I was thinking about the Herman Cain harassment scandal, and at the same time the Paterno scandal, and before that the Mark Sanford scandal, and Newt Gingrich with his 3 divorces, one while his wife was in the hospital with cancer. Before the scandal hit, of course, all of those men were prominent advocates of traditional moral notions of the family, fidelity, et al. I was wondering why the hypocrisy element of all those scandals seems to bother so many people, and at the same delight those who opposed the various scandalous figures from the beginning.
I think it has something to do with the innate human recognition that the morally upright life is extremely difficult to live. So often when lectures regarding the morally upright life are given, it seems like the attitude is not that of a penitent sinner who struggles with the same issues that he/she are trying to warn their listeners against. Instead, it’s “of course we need to preserve the family by banning gay marriage” or “of course you need to do X to be a good person.” When the lecturer falls, we secretly are happy to be affirmed in our inner belief that it’s not as simple to live a moral life as the lecturer said- our own lesser errors are excused by the difficulty and complexity of life.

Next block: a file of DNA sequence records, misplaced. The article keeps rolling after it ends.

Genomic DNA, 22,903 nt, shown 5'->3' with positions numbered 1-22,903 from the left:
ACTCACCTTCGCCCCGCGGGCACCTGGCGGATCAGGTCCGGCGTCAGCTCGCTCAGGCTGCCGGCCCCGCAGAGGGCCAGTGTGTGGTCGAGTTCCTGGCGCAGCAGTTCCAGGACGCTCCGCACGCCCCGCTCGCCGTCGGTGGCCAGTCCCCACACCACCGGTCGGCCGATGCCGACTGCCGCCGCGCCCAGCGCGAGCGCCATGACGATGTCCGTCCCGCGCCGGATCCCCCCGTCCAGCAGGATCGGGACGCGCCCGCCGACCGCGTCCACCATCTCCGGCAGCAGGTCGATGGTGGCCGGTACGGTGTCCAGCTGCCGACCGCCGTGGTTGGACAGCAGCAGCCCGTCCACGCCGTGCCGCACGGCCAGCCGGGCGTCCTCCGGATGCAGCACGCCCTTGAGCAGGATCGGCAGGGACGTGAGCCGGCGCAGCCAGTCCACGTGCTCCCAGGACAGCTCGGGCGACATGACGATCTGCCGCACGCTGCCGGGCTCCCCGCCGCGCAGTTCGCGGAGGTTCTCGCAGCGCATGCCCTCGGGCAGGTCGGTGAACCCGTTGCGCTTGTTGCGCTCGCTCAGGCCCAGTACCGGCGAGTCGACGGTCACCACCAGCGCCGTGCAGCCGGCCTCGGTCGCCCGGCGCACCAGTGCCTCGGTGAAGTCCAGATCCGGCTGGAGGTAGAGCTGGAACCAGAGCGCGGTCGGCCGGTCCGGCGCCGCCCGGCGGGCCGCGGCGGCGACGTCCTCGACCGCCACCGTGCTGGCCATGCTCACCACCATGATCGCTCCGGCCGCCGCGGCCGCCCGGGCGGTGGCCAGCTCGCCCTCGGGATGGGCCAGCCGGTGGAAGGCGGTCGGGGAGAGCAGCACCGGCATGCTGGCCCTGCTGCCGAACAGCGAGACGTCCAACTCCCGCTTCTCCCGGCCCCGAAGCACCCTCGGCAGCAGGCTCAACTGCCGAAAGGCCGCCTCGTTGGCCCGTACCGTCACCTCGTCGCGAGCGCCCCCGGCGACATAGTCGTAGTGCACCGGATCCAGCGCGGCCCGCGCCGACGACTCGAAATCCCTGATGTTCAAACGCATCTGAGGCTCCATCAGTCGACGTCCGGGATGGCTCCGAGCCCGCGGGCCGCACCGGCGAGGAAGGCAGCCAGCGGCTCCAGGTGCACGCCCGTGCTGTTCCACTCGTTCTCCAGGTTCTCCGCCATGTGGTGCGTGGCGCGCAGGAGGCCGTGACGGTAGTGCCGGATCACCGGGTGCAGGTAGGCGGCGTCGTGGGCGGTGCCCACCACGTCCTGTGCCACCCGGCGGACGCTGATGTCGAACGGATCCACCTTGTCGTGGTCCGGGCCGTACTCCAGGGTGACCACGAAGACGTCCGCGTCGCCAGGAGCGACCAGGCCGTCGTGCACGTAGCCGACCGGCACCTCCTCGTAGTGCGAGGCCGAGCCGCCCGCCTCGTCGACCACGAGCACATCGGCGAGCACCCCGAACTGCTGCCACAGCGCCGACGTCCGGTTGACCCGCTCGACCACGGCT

I think this is wrong, of course-other’s falls don’t justify our own. But it’s very difficult sometimes not to feel this form of schadenfreude.